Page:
“During exercise, liquid foods always digest better than solid foods.”
At least, that’s what it seems everyone is saying these days. So we’ve all heard somewhere that when the going gets tough in a workout or race, liquids beat solids hands down, right?
To see if this is true, let’s break down a March 2010 study in the Journal of Medicine and Science in Sports & Exercise, entitled “Oxidation of Solid versus Liquid Carbohydrate Sources”. Here’s how the intro reads:
“The ingestion of carbohydrate (CHO) solutions has been shown to increase CHO oxidation and improve endurance performance. However, the majority of studies have investigated CHO in solution and sporting practice includes ingestion of CHO in solid (e.g. energy bars) as well as liquid form. It remains unknown whether CHO in solid form is as effectively oxidized as compared to CHO solutions.”
So the researchers then went on to study cyclists who worked out for a 3-hour aerobic cycling session. Here is what they found:
“The present study demonstrates that a GLU+FRC (glucose + fructose) mix administered as a solid BAR during cycling can lead to high mean and peak exogenous CHO (carbohydrate) oxidation rates (>1g/min). The GLU+FRC mix ingested in form of a solid BAR resulted in similar average and peak exogenous CHO oxidation rates and showed similar oxidation efficiencies as a DRINK. These findings suggest that CHO from a solid BAR is effectively oxidized during exercise and can be a practical form of supplementation alongside other forms of CHO.”
Short and sweet summary: The solid bars did just as well as the liquids. At least for cyclists.
What about gels vs. drinks?
A month later, in the same research journal, the same research team released this finding:
This study demonstrates that a GLU+FRC mixture is oxidized to the same degree when administered as either semi-solid GEL or liquid DRINK, leading to similarly high peak oxidation rates and oxidation efficiencies.
Short and sweet summary: the gels did just as well as the liquids too. At least for cyclists.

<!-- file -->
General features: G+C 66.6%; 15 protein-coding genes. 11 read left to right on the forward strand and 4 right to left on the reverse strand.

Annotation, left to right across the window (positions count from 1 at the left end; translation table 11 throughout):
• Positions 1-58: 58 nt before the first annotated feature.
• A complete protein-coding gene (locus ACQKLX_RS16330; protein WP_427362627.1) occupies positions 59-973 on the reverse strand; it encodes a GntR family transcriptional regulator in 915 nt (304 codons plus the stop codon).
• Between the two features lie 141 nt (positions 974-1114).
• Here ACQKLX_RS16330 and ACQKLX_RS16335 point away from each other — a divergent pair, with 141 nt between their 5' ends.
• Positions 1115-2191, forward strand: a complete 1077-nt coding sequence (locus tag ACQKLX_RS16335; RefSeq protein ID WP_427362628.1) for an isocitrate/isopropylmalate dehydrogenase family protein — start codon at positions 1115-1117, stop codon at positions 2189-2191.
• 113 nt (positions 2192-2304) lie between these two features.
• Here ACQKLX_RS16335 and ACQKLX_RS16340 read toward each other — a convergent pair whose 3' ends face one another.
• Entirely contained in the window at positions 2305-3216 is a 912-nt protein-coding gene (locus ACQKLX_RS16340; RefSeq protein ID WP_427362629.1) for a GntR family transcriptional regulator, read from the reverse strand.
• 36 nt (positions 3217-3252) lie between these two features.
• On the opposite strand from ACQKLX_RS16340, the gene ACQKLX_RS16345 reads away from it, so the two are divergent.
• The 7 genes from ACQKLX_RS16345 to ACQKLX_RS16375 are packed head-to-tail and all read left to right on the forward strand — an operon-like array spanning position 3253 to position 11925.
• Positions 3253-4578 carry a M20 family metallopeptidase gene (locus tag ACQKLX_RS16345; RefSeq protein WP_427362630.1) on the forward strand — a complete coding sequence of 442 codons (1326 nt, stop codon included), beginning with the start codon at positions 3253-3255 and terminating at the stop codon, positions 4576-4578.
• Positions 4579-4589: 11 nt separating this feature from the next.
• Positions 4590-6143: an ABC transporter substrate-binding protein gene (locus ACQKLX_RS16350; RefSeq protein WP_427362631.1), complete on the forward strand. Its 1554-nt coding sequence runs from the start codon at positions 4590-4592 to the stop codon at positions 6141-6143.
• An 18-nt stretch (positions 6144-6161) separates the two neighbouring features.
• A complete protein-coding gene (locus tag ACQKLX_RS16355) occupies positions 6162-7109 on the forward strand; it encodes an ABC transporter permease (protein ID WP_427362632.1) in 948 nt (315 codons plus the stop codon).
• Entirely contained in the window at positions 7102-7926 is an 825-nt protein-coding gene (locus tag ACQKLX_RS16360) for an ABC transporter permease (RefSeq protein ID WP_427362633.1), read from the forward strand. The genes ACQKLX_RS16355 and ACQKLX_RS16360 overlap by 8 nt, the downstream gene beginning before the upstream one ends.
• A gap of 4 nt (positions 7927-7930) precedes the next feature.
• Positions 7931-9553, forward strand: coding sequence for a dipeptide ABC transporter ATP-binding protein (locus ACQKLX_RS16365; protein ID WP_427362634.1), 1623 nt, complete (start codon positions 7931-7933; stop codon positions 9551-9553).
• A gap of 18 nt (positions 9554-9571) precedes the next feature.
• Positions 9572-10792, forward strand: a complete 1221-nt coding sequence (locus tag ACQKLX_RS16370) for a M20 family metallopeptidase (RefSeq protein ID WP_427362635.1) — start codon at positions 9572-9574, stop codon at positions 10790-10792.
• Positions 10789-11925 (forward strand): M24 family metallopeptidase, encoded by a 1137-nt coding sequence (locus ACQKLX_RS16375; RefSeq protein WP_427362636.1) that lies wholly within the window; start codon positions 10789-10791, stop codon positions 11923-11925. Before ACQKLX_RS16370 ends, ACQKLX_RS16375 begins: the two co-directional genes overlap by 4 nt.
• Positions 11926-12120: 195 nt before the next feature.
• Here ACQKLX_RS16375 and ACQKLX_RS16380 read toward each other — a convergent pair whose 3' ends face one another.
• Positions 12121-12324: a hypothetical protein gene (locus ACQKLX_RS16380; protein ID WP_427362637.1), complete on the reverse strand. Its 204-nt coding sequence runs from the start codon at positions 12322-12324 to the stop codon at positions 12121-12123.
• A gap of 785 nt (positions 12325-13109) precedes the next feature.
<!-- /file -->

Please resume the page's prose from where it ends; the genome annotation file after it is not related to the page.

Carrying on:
So while we’ve established that when you’re doing non-jarring, non-impact, non-weight bearing exercise like cycling, you can chomp away on energy bars or a handful of trail mix if you don’t feel like drinking energy drinks or slamming gels…
…what about for more stomach-sloshing motions, like running?
I dug in, but couldn’t find a study specifically on runners (leave your comment below if you happen to find one on runners). However, I did find one on triathletes.
Scientists at University of Utrecht in the Netherlands compared liquid versus solid carbohydrate intake before and during prolonged exercise in 32 triathletes who were training for anything at or above the level of a sprint triathlon. Study participants took part in hard workouts that consisted of two bouts of cycling lasting 45-50 minutes at about 75% VO2max (85% of maximum heart rate) and two running workouts lasting 45 minutes, also at 75% VO2max.
So first, the triathlete cycled, and then they ran. Then after a 6 minute rest, they completed a maximal cycling test consisting of three minutes of pedaling at 175 Watts and then three minutes of 100% all-out intensity. Oh, and these poor folks weren’t done yet.
After four minutes of rest, the triathlete then cycled again, rested for six minutes, did a second maximal test on the bike, rested for four more minutes, then ran again, rested for six minutes, and then completed a final cycling test.
If you were doing the math, that is over three hours of exercise with an average heart rate at or above 85% of maximum heart rate. As if that weren’t enough, each participant had to do this three times through at different times, each time with a different fueling scenario: once with caloric liquids only, once with a mix of liquids (white bread, marmalade and bananas – yummy), and once with a non-caloric liquid placebo that was basically just food coloring. Water intake was the same between all groups.
So which treatment was best?
Half of the triathletes in the study were able to complete all three hours of hard exercise when they took in liquids only, but just nine of the triathletes could handle the same workout once solids were added in. And even the ones who didn’t finish the workout weren’t able to go as hard for the part of the workout that they did actually complete.
In other words, liquids beat solids hands down once running was introduced in a study like this.
So here’s your take away message: Solids are just as good as liquids when you’re riding a bike, but once you start jarring the body and sloshing the stomach, try to stick to liquids (and I would actually consider a gel just as good as liquid, although I’m not aware of any studies that investigate gels vs. liquids in runners).
I’m personally a liquids on the downtube of the bike, liquids in a handheld flask on the run kind of guy, but I’m curious what your personal solids vs. liquids fueling strategy is. Leave your questions, comments and feedback below!